A mural of Freddie Gray in the Sandtown-Winchester neighborhood of Baltimore on Dec. 17, 2015. (Photo: Reuters via Time)
Though they make up only 13 percent of the U.S. population, African Americans account for half of all homicide victims and 85 percent of those cases involve guns, according to the results of a study released Thursday by a national gun violence prevention group.
“In America, black men and women face a disproportionate risk of being murdered, a fact both alarming and unacceptable,” said Josh Sugarmann, executive director of the liberal-leaning Violence Policy Center, in a statement. “Moreover, our study found that the vast majority of these homicides are committed with guns, usually a handgun. We hope our research will not only help educate the public and policymakers, but aid those national, state, and community leaders who are already working to end this grave injustice.”
Sugarmann’s group analyzed 2013 data collected by the Federal Bureau of Investigation and put it into its 10th annual report, which stratifies the information on the state level and ranks those with the highest rate of homicide.
Indiana had the highest rate of black homicides, with 34.15 per 100,000 population. Missouri had the second highest rate, with 30.42 black homicides per 100,000, followed by Michigan with 30.34, Nebraska with 27.65 and Oklahoma with 27.36. Pennsylvania, Wisconsin, Louisiana, California and New Jersey also have high rates of black homicide.
The number of black people killed in the U.S. is disproportionately high when compared to white people, but that rate looks staggeringly higher when comparing the homicide rates in other developed nations.
And it’s not just crime or gang violence that’s causing so many African Americans to be killed. The study also included 140 “justifiable homicides” of black people nationwide by law enforcement in 2013.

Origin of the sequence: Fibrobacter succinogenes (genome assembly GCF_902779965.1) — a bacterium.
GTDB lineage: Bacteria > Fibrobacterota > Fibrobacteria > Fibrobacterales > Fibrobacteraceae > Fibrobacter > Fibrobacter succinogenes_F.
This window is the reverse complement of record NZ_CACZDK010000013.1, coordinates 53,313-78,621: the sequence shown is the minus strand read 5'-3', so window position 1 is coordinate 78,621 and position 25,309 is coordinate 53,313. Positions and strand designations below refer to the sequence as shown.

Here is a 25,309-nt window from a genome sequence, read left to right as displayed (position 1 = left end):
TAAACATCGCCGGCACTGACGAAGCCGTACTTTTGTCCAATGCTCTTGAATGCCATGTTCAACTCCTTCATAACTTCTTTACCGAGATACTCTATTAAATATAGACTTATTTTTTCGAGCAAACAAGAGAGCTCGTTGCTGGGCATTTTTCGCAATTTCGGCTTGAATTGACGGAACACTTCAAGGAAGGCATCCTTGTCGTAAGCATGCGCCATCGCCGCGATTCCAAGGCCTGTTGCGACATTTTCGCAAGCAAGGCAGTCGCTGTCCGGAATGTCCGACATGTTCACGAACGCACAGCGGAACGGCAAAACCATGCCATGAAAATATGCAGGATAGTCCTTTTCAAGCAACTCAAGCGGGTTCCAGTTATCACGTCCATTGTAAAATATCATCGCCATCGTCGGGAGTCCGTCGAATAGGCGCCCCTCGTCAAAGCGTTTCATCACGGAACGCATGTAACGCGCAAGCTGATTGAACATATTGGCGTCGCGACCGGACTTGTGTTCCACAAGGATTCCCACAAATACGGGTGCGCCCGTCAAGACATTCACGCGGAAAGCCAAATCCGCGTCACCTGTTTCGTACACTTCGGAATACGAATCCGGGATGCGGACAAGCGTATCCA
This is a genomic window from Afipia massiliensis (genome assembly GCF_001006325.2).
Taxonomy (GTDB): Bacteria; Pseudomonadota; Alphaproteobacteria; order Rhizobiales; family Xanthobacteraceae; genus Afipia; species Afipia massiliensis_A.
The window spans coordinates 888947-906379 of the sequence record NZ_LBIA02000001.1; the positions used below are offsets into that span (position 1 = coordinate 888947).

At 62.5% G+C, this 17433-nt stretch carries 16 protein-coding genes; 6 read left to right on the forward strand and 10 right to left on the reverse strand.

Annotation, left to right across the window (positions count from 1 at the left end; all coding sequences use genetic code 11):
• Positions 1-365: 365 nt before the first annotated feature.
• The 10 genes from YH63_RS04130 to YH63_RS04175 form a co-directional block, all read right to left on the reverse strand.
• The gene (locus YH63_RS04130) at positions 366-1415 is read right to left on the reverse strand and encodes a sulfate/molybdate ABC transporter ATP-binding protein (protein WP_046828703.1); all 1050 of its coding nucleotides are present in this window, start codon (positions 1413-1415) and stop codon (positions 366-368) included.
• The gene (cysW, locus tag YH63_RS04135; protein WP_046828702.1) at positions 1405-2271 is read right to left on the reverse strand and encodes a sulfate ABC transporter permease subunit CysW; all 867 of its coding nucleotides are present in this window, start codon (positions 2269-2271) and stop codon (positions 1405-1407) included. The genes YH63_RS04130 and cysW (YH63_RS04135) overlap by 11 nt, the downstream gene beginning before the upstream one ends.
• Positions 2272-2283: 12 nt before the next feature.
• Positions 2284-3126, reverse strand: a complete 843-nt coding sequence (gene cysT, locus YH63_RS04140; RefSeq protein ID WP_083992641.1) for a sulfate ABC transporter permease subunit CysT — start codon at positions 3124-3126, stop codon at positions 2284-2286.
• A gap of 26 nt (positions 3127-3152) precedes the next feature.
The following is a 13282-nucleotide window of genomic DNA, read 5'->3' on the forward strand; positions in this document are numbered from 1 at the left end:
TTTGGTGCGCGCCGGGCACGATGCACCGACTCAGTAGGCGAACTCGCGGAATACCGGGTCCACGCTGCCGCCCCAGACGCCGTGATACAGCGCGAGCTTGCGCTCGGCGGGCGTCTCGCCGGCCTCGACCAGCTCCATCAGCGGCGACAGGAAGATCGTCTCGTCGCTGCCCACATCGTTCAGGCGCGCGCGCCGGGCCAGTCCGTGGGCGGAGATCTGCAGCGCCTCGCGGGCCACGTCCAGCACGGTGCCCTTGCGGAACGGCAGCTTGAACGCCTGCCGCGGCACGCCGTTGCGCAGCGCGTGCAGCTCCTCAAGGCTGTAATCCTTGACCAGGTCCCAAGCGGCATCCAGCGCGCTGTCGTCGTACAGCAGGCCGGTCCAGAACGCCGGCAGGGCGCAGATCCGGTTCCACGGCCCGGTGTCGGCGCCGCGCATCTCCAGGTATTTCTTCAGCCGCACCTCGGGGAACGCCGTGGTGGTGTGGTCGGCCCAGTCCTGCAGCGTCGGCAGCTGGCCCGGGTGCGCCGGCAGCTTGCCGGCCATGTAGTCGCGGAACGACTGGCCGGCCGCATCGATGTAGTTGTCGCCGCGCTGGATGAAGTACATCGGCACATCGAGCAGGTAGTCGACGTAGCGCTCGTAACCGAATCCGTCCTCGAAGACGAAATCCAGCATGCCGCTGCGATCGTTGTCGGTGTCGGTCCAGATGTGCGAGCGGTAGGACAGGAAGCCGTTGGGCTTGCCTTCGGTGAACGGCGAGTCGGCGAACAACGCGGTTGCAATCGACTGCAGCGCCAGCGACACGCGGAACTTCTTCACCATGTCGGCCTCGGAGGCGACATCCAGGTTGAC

Some 68 percent of cases occurred not in connection to any other felony. Of those, 51 percent involved arguments between victim and attacker. Only 15 percent were determined to be gang-related.
A total of 6,217 black people were killed in the U.S. that year at a rate of 16.91, where the overall national homicide rate was 4.27 and the white homicide rate was 2.54.
Of the total black homicides nationwide, 87 percent were male, for a rate of 30.59. The white male homicide rate was just 3.71 per 100,000 population.
In the cases where a relationship between the victim and offender could be identified, approximately 72 percent of black victims were killed by someone familiar to them, the study found.
“The devastation homicide inflicts on black teens and adults is a national crisis that should be a top priority for policymakers to address,” the report states. “An important part of ending our nation’s gun violence epidemic will involve reducing homicides in the African-American community. For black victims of homicide, like all victims of homicide, guns — usually handguns — are far and away the number-one murder tool. Successful efforts to reduce America’s black homicide toll, like America’s homicide toll as a whole, must put a focus on reducing access and exposure to firearms.”
While few of us ever thought we’d have a blacked-out lever-action hunting rifle on our wish list, here we are with not one, but two. The Marlin Dark series was followed by the Henry X-Model, both American-made levers.